18. Blackouts, risk, and fat-tailed distributions

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    Weron, R; Simonsen, Ingve; Weron, Rafal

    2005-01-01

    We analyze a 19-year time series of North American electric power transmission system blackouts. Contrary to previously reported results we find a fatter than exponential decay in the distribution of inter-occurrence times and evidence of seasonal dependence in the number of events. Our findings question the use of self-organized criticality, and in particular the sandpile model, as a paradigm of blackout dynamics in power transmission systems. Hopefully, though, they will provide guidelines to more accurate models for evaluation of blackout risk.

  19. Ethnic differences in anthropometric measures and abdominal fat distribution

    DEFF Research Database (Denmark)

    Rønn, Pernille F.; Andersen, Gregers S.; Lauritzen, Torsten

    2017-01-01

    BACKGROUND: Ethnic variation in abdominal fat distribution may explain differences in cardiometabolic risk between populations. However, the ability of anthropometric measures to quantify abdominal fat is not clearly understood across ethnic groups. The aim of this study was to investigate...... the associations between anthropometric measures and visceral (VAT) and subcutaneous abdominal adipose tissue (SAT) in Inuit, Africans and Europeans. METHODS: We combined cross-sectional data from 3 studies conducted in Greenland, Kenya and Denmark using similar methodology. A total of 5275 individuals (3083 Inuit......, 1397 Africans and 795 Europeans) aged 17-95 years with measures of anthropometry and ultrasonography of abdominal fat were included in the study. Multiple regression models with fractional polynomials were used to analyse VAT and SAT as functions of body mass index (BMI), waist circumference, waist...

  20. Anorexia Nervosa and Body Fat Distribution: A Systematic Review

    OpenAIRE

    Marwan El Ghoch; Simona Calugi; Silvia Lamburghini; Riccardo Dalle Grave

    2014-01-01

    The aim of this paper was to conduct a systematic review of body fat distribution before and after partial and complete weight restoration in individuals with anorexia nervosa. Literature searches, study selection, method development and quality appraisal were performed independently by two authors, and data was synthesized using a narrative approach. Twenty studies met the inclusion criteria and were consequently analyzed. The review had five main findings. First, during anorexia nervosa ado...

  1. Relationship of Social and Lifestyle Factors with Central Fat Distribution Expressed by the Aggregate Fat Distribution Index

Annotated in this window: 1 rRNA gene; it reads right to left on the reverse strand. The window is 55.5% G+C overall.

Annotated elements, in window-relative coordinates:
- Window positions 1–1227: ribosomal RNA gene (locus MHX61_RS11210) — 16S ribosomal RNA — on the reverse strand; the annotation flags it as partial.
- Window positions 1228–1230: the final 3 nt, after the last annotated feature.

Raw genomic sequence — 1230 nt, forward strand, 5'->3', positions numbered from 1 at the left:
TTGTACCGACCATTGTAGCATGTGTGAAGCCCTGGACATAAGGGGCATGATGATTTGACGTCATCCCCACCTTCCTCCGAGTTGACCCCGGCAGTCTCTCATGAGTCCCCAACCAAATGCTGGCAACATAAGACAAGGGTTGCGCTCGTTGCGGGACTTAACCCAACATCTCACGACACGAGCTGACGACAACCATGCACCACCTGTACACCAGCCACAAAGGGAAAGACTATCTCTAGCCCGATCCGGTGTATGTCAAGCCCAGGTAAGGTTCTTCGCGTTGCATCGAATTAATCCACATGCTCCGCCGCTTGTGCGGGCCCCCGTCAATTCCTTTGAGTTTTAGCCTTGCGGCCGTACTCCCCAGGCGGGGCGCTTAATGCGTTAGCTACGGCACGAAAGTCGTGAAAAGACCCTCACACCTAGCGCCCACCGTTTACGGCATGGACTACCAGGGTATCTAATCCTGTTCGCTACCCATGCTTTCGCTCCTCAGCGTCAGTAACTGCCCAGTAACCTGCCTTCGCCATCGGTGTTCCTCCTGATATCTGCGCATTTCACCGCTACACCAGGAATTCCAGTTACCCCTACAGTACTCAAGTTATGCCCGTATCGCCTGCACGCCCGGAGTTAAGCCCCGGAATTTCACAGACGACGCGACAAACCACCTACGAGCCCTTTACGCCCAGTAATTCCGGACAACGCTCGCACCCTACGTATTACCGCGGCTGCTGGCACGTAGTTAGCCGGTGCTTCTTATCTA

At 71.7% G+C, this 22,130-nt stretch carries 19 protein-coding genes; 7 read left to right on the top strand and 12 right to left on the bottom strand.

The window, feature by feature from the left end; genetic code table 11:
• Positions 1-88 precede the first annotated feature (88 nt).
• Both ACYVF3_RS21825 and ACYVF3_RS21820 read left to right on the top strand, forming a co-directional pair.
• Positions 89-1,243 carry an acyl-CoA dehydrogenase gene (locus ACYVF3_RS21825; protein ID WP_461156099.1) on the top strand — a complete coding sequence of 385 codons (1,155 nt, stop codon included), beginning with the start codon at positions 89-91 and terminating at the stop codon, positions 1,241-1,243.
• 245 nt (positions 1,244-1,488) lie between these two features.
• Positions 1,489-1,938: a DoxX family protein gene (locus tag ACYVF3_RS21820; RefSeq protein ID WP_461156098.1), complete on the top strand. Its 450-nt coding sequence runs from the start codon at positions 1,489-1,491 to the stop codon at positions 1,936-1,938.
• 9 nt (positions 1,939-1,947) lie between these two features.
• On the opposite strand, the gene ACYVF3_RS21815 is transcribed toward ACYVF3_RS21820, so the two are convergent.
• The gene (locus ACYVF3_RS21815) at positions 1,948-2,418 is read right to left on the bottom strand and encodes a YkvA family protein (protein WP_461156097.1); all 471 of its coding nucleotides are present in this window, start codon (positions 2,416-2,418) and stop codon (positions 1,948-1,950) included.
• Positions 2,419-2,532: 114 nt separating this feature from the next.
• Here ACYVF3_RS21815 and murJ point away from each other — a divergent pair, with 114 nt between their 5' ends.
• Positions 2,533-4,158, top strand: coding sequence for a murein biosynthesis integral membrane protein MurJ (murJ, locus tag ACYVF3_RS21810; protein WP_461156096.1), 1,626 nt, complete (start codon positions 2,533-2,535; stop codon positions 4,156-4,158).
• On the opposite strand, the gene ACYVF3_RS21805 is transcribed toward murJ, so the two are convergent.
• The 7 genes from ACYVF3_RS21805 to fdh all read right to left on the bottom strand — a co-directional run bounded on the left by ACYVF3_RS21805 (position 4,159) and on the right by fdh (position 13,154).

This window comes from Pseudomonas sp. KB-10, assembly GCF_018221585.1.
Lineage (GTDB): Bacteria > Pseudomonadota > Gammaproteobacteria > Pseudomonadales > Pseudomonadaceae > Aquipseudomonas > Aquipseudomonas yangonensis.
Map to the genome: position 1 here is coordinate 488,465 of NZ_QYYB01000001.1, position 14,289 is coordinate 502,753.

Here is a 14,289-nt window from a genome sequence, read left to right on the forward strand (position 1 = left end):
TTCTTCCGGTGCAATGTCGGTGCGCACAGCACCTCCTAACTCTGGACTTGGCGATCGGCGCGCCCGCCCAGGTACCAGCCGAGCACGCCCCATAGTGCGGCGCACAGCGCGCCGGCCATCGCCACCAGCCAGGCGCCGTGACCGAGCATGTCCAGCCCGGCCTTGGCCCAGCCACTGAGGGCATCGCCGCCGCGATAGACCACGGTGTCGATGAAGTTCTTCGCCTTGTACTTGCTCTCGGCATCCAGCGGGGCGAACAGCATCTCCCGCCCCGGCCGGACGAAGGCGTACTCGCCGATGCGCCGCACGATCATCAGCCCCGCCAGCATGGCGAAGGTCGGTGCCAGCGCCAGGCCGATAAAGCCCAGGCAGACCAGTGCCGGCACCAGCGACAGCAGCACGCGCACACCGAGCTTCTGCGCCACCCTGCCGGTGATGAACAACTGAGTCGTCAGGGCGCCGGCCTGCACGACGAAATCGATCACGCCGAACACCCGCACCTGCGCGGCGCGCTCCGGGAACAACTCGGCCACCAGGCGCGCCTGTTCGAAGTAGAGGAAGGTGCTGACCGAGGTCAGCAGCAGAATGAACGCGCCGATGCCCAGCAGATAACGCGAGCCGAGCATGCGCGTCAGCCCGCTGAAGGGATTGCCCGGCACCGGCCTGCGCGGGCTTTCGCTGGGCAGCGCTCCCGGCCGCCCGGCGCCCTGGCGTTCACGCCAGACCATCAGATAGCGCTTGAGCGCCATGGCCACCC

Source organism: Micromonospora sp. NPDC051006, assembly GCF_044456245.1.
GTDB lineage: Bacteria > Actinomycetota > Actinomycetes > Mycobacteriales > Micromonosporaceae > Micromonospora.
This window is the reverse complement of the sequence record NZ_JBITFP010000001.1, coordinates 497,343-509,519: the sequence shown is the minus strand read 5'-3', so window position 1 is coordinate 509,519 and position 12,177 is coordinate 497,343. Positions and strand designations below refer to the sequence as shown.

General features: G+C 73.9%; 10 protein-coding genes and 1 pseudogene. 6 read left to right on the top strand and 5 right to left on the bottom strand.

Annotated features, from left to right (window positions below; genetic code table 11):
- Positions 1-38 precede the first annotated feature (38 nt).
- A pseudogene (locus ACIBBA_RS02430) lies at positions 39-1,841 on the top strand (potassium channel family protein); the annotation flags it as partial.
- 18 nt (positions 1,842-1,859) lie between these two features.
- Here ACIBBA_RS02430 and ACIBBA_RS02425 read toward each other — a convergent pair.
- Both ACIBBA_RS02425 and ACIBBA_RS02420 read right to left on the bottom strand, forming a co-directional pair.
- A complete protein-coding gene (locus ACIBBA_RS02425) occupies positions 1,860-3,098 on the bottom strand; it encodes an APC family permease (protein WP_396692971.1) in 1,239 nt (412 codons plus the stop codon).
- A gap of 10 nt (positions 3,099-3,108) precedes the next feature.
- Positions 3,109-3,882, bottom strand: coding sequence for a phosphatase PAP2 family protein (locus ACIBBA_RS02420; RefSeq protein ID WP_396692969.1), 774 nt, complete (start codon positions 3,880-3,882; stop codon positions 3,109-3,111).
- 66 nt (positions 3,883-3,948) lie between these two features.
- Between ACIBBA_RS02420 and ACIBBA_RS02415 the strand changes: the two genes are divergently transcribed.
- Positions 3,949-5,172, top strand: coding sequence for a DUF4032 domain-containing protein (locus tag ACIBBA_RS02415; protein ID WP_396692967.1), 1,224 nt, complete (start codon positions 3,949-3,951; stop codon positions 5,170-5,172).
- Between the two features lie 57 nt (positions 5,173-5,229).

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    Suder Agnieszka

    2014-07-01

    Full Text Available Abdominal obesity is caused by several factors and the explanation of the level of its variability also depends on anthropometric indexes applied for its assessment. The aim was to determine the degree of explanation of the abdominal adiposity variation, presented by the aggregate fat distribution index (AFDI, through the socio-economic status and lifestyle. Subjects and methods: A cross-sectional population-based study was conducted on a sample of 259 healthy working males aged 20-30 from the city of Cracow, Poland. A full model was created using a stepwise backward regression with the social and lifestyle data as independent variables and the AFDI as a dependent variable. The AFDI was created by unitarization applied to selected characteristics of fat distribution which were transformed into [0,1] interval (without measurement unit and then added and averaged to form a composite index. The highest autonomous influence on AFDI is ascribed to age (b = 0.2456 p = 0.000, level of motor fitness b=−0.2392 p=0.000, leisure time physical activity (b=−0.1353 p=0.000 and being born in a rural area (b=0.1300 p=0.000. The variables explain 17% (R2=0.1667 of the variation of the central fat distribution. Variation of the abdominal adiposity was explained with the use of AFDI at the level close to the commonly applied indexes.

  2. Fat distribution and major depressive disorder in late adolescence.

    Science.gov (United States)

    Coryell, William H; Butcher, Brandon D; Burns, Trudy L; Dindo, Lilian N; Schlechte, Janet A; Calarge, Chadi A

    2016-01-01